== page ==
Following the trend of a new foreign policy pro-activism, Greece is the last example of Turkey’s increasing soft power in dealing with regional matters. Two are the main aspects of Turkey’s dramatic shift from military actorness to soft-power exercise. First of all, the on-going process of de-securitization has marked a deep rift in the way Turkey has traditionally perceived her neighbourhood. The decreasing trend in military expenditure is such an evidence of that. Secondly, Turkey is now curtailing the role since ever attributed to military power in order to experiment with new method to exert influence, namely using the power of trade.

Greece has undoubtedly been a constant foe for Turkey. Several territorial disputes, being the worst the Imia-Kardak affair during Tansu Ciller’s coalition government, and the long-lasting militarization of the Eagean Sea have created a context of tension that negatively influenced Greece-Turkey mutual understanding. Greece has in fact the EU highest military expenditure rate while Turkey is well-known for her quite remarkable military assets. Turkey’s military spending in the 2003-2008 period is in fact 1.8 times higher than Greece: Just in 2008 Turkey spent $16.7 billion in military assets while Greece $12.6 billion. However, bearing in mind that Turkish economy’s size is more than the double of Greek economy, Greece’s 3.34% GDP-military expenditure ratio shows that the EU member has proportionally spent more than Turkey, whose ratio is indeed 2.57%. Greece’s bid to the EU (then EC), its favourable outcome and Greece obstruction to Turkey’s membership just exacerbated relations between the two neighbours.

All this was a matter of the past, when Turkey was a growing but not a booming economy, when Turkish governments were coalitional and weak, when the Single Market had achieved a remarkable level of wealth and peace for its members whereas Turkey was sourrended by hostile and unpredictable countries. Greece’s leverage over Turkey has now literally fell apart, and Greek economy as well. In the past weeks Greece has in fact been ridden by harsh demonstrations opposing Prime Minister Papandreou’s austerity measures-package. Also several people lost their lives in the turmoil. The 110 billions euro bailout staged by the EU and the International Monetary Fund (IMF) was set up to allow financial markets regain confidence in Greek assets and to avoid one of the Eurozone 15 members’ complete default.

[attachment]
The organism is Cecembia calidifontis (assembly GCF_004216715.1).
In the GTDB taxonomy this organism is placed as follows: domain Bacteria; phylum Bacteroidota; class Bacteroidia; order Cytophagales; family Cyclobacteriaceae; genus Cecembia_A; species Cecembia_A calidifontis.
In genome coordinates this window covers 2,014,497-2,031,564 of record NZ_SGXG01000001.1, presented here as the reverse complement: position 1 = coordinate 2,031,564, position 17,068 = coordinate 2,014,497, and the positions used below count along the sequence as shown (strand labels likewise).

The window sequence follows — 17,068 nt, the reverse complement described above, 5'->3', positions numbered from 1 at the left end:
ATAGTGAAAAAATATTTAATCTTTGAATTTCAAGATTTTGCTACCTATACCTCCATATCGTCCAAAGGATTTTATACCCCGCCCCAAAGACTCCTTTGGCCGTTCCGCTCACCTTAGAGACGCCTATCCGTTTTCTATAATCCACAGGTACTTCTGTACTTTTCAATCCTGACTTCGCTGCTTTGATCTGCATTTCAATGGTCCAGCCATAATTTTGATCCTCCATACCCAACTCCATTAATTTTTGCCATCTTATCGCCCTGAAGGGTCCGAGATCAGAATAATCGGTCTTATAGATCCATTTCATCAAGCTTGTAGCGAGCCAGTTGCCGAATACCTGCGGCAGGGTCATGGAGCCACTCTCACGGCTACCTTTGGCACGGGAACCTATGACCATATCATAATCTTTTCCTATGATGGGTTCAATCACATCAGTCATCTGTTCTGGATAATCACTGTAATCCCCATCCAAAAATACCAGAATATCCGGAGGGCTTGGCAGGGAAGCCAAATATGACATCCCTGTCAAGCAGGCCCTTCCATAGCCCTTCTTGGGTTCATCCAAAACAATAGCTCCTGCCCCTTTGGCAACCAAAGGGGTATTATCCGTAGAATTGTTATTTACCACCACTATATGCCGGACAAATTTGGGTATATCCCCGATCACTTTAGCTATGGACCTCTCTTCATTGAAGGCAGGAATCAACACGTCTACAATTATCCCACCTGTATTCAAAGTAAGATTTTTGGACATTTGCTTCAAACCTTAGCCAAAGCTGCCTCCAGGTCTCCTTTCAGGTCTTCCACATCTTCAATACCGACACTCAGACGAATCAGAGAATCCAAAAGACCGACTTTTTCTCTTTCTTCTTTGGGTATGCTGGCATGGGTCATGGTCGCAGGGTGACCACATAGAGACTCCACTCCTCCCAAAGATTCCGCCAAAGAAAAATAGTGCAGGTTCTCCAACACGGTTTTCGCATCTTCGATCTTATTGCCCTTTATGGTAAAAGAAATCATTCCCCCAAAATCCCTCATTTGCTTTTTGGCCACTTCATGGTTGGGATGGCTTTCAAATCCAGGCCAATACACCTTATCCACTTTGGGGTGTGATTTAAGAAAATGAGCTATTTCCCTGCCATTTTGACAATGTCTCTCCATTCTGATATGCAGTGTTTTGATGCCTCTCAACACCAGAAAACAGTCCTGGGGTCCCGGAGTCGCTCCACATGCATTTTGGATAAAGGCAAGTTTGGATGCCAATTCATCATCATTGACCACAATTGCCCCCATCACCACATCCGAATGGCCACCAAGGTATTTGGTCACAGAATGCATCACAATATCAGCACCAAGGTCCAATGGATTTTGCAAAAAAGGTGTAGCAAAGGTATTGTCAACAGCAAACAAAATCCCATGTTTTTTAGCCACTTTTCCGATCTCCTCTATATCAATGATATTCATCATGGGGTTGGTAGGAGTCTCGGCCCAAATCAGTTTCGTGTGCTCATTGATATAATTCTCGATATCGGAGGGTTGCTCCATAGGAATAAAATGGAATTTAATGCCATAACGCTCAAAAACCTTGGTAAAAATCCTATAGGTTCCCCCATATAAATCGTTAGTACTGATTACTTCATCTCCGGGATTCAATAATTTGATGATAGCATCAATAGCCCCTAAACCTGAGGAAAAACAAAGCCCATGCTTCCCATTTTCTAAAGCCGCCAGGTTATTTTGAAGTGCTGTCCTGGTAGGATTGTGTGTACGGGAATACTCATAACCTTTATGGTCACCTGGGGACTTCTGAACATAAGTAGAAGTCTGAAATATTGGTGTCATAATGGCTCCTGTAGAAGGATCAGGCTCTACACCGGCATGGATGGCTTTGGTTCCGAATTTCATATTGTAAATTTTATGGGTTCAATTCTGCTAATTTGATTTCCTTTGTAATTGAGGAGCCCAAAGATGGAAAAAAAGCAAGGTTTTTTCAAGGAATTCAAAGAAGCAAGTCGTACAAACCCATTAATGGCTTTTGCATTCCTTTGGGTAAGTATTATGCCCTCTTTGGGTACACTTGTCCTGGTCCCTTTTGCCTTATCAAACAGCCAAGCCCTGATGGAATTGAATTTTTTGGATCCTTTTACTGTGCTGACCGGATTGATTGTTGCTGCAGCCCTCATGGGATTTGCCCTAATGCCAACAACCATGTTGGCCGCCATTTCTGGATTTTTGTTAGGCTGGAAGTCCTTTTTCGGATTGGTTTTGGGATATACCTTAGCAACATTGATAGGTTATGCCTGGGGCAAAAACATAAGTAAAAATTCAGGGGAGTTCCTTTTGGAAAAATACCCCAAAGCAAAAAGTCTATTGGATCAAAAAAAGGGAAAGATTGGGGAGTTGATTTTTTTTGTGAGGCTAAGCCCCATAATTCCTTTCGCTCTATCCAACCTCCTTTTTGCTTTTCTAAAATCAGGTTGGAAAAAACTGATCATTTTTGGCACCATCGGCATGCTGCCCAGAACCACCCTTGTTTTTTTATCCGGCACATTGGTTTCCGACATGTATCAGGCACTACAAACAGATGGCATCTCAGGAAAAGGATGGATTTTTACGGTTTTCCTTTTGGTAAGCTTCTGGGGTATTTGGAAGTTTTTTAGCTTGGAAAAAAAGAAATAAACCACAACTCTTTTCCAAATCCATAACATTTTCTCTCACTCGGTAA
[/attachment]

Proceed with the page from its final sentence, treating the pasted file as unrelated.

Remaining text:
Today the situation has radically changed. Turkey is within the world’s 20 more dynamic economies in terms of growth rate and trade volume. Greece has a small economy on the verge of collapse. Like it or not Turkey has now a definitely wider room of manouver towards Greece. And the way Turkey decided to act thoroughly matches with the new Turkish foreign policy paradigm. To start with, Prime Minister Erdogan has highly emphasized the relevance of last Friday’s visit outlining the ‘historical importance’� of the meeting. Through Turkey’s eyes Greek financial crisis could be the opportunity to reset and refresh patterns of cooperations that have always been tense. The political rapproachment achieved during the 1990s could thus be further strengthened via deeper economic partnership. Something that Greece desperately needs. In his visit to Greece PM Erdogan was accompanied by several Ministers; among them Finance Minister Ali Babacan reiterated Turkish investors’ intention to set up business in Greece. In the previous years Turkish investors did not significantly invest in Greece, instead preferring new EU members such as Romania and Bulgaria. On the contrary the amount of foreign direct investments (FDI) coming from Greece was quite remarkable: Between 2004 an 2008 more than $5.8 billion counted as the 10% of total FDI flowing into Turkey. According to Mustafa Kutlay, USAK political economy expert, Greece financial crisis will push Turkish investors towards Greece so that new joint-ventures and mergers will be likely to happen.